Tareq Ibrahim1*, Michael Dommasch1, Moritz Wildgruber2 and Karl-Ludwig Laugwitz1
1Medizinische Klinik des Klinikums Rechts der Isar, Technische Universität München, Germany
2Institut für diagnostische und interventionelle Radiologie, Klinikum rechts der Isar, Technische Universität München, Germany
Received: 03 February, 2016; Accepted: 20 February, 2016; Published: 23 February, 2016
*Corresponding author:
Tareq Ibrahim, MD, Medizinische Klinik, Technische Universität München, Ismaningerstrasse 22, 81675 München, Germany, Tel.:+49-89-41405994; Fax:+49-89-41404904; E-mail: @
Ibrahim T, Dommasch M, Wildgruber M, Laugwitz KL (2016) Staged Ultrasound-Assisted Catheter-Directed Thrombolysis for Bilateral Pulmonary Embolism: “All with one Catheter-Technique” Int J Vasc Surg Med. 2(1): 006-007. DOI: 10.17352/2455-5452.000009
© 2016 Ibrahim T, et al. This is an open-access article distributed under the terms of the Creative Commons Attribution License, which permits unrestricted use, distribution, and reproduction in any medium, provided the original author and source are credited.

Case Report

A 70-year-old male presented with two days increasing dyspnea. His past medical history was notable for deep venous thrombosis with consecutive pulmonary embolism (PE). Diagnostic workup showed normal blood pressure (130/80mmHg), sinus tachycardia with SIQIII-pattern on electrocardiogram, and elevation of troponin (0.22ng/nl). Immediate chest computed tomography (CT) demonstrated PE in both pulmonary arteries (PA) and right ventricular (RV) dilation compatible with PE of intermediate-high risk for early mortality (Figure 1).

  1. Figure 1:
    Computed tomography angiogram on admission showed a dilated right ventricle with a RV/LV ratio of 1.6 (A) due to bilateral emboli in both pulmonary arteries on axial (B) and curved coronal images (C) compatible with PE of intermediate-high risk for early mortality.

Since patients with PE at intermediate risk have mortality rates of 3-15% and recent data have shown that ultrasound-assisted catheter-directed thrombolysis (USAT) is superior to anticoagulation alone in early reversing RV dilation [1]. In comparison to this report in which bilateral embolism was treated with simultaneous application of two thrombolytic catheters connected to two external ultrasound units, we decided to perform bilateral USAT using the same thrombolysis-catheter with a staged infusion protocol since the patient was hemodynamically stable. For this purpose, an ultrasound-assisted catheter (EkoSonic MACH4e Endovascular System, EKOS Corporation, Bothwell, WA) was positioned into the left lower PA-branch via the right femoral vein and rtPA-thrombolysis was administered over 16h (0.8mg/hour) until the next morning. On the next day, a second venous access was placed into the left femoral vein and with the help of a 6F-right-amplatz-catheter, the thrombolysis-catheter was twisted around and maneuvered from the left into the right PA (Video 1) applying the same rtPA-protocol (0.8mg/hour) over 18h until the following day. Chest-CT-scan thereafter confirmed almost complete resolution of bilateral PE and normalization of RV-dimensions (Figure 2). Staged ultrasound-assisted thrombolysis using one catheter-system and a dedicated endovascular maneuver for aseptic catheter-positioning is highly efficient and cost-effective in treating bilateral PE with intermediate-high risk for early mortality.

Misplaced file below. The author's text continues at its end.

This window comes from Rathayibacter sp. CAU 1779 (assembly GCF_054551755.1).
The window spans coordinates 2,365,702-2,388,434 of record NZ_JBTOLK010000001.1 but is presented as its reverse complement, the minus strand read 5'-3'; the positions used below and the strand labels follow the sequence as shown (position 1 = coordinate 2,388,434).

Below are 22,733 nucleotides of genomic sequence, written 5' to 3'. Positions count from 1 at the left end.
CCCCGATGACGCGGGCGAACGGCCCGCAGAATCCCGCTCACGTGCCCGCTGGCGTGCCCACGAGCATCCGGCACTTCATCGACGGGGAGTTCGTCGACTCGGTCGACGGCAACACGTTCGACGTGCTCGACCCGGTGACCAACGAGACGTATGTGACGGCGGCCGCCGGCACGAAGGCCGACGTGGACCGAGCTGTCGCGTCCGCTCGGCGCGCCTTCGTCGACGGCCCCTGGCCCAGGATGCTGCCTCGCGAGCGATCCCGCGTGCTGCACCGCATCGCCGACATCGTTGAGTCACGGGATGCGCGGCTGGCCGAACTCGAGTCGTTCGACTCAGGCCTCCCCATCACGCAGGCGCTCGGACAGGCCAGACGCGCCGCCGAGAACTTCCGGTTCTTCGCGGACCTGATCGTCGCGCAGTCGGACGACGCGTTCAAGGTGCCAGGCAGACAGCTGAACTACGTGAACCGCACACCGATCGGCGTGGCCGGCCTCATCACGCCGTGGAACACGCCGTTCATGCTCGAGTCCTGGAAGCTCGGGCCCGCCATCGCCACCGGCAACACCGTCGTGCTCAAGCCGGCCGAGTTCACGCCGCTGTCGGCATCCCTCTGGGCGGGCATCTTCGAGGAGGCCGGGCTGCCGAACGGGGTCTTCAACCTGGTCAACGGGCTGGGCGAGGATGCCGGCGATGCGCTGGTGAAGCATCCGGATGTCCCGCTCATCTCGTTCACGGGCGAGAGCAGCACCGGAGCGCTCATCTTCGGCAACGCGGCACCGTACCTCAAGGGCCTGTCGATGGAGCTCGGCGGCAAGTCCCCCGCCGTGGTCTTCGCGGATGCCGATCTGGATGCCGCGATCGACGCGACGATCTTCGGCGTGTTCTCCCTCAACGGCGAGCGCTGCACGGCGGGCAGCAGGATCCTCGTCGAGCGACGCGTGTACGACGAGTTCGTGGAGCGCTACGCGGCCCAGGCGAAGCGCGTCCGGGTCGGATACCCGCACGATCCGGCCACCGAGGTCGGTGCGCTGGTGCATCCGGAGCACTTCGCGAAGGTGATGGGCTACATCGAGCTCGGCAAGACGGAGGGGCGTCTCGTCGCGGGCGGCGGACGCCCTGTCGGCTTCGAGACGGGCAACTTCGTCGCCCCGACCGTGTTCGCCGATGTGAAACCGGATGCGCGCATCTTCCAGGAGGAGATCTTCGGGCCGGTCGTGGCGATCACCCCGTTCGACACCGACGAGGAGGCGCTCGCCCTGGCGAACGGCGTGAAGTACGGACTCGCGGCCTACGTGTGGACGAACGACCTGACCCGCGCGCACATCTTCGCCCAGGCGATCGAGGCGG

1. avatar
    Video 1:

    Positioning of the left-sided thrombolysis-catheter by using a right-amplatz-catheter twisted around which results in a foreshortening of the lysis-catheter which then was directed into the right PA and protruded into the final distal position after untwisting the guiding catheter.

  1. Figure 2:
    Bilateral staged USAT achieved with the use of the same thrombolysis-catheter (#) which was twisted around with the help of a right-amplatz-catheter (*) and maneuvered from the left into the right pulmonary artery (A left to right). CTA after staged USAT demonstrated reduction of bilateral emboli on axial (B) and curved coronal images (C).

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